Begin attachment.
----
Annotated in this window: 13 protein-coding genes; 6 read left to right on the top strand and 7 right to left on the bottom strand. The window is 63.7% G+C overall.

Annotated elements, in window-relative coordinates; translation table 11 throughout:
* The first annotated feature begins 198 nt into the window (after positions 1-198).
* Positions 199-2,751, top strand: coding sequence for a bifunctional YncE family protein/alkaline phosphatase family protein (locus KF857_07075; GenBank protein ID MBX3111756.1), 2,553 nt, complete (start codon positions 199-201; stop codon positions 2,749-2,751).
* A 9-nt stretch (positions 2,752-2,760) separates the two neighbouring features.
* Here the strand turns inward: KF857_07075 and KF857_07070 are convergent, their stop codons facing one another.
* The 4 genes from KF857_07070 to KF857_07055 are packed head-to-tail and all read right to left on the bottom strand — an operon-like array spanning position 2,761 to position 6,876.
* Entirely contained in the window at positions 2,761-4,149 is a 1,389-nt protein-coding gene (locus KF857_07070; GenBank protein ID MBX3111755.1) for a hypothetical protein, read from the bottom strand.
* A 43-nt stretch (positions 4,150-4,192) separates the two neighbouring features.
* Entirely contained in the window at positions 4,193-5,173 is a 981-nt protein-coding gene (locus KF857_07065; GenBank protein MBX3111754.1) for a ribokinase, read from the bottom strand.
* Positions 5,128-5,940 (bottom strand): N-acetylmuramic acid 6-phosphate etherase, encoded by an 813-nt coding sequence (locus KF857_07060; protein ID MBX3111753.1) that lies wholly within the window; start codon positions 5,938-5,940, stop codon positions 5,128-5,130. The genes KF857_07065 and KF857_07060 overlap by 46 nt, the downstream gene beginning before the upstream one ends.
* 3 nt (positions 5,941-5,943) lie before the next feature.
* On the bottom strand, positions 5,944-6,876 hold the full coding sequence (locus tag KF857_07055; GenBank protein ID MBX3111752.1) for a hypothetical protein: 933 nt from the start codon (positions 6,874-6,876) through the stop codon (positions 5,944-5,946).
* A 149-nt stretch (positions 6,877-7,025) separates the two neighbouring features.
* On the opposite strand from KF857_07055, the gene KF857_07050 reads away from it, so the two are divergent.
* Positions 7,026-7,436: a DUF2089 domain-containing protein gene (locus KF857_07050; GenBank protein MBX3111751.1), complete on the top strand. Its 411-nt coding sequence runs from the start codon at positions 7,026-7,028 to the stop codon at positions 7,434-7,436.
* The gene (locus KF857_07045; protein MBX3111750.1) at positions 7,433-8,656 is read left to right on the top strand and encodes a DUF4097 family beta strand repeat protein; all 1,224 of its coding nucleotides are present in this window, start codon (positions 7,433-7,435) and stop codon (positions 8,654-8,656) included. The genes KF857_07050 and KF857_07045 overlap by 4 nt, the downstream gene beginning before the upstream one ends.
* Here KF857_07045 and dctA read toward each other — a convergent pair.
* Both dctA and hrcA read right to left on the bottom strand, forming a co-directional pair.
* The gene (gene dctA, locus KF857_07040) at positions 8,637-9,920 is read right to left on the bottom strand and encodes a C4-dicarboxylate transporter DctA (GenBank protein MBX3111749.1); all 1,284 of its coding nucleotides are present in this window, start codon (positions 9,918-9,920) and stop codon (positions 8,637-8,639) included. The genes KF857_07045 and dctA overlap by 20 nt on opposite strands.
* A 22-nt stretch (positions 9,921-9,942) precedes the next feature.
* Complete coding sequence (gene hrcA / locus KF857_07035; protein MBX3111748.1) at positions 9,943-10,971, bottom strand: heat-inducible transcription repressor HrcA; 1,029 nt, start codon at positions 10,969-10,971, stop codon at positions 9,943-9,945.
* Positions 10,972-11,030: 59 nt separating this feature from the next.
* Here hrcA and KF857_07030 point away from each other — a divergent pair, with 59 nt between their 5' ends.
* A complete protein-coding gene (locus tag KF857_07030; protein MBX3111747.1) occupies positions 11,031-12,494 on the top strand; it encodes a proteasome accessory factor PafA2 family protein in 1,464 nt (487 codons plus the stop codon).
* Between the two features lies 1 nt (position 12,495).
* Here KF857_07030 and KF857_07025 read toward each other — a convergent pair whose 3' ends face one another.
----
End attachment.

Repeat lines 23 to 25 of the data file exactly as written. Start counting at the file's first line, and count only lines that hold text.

* Positions 10,972-11,030: 59 nt separating this feature from the next.
* Here hrcA and KF857_07030 point away from each other — a divergent pair, with 59 nt between their 5' ends.
* A complete protein-coding gene (locus tag KF857_07030; protein MBX3111747.1) occupies positions 11,031-12,494 on the top strand; it encodes a proteasome accessory factor PafA2 family protein in 1,464 nt (487 codons plus the stop codon).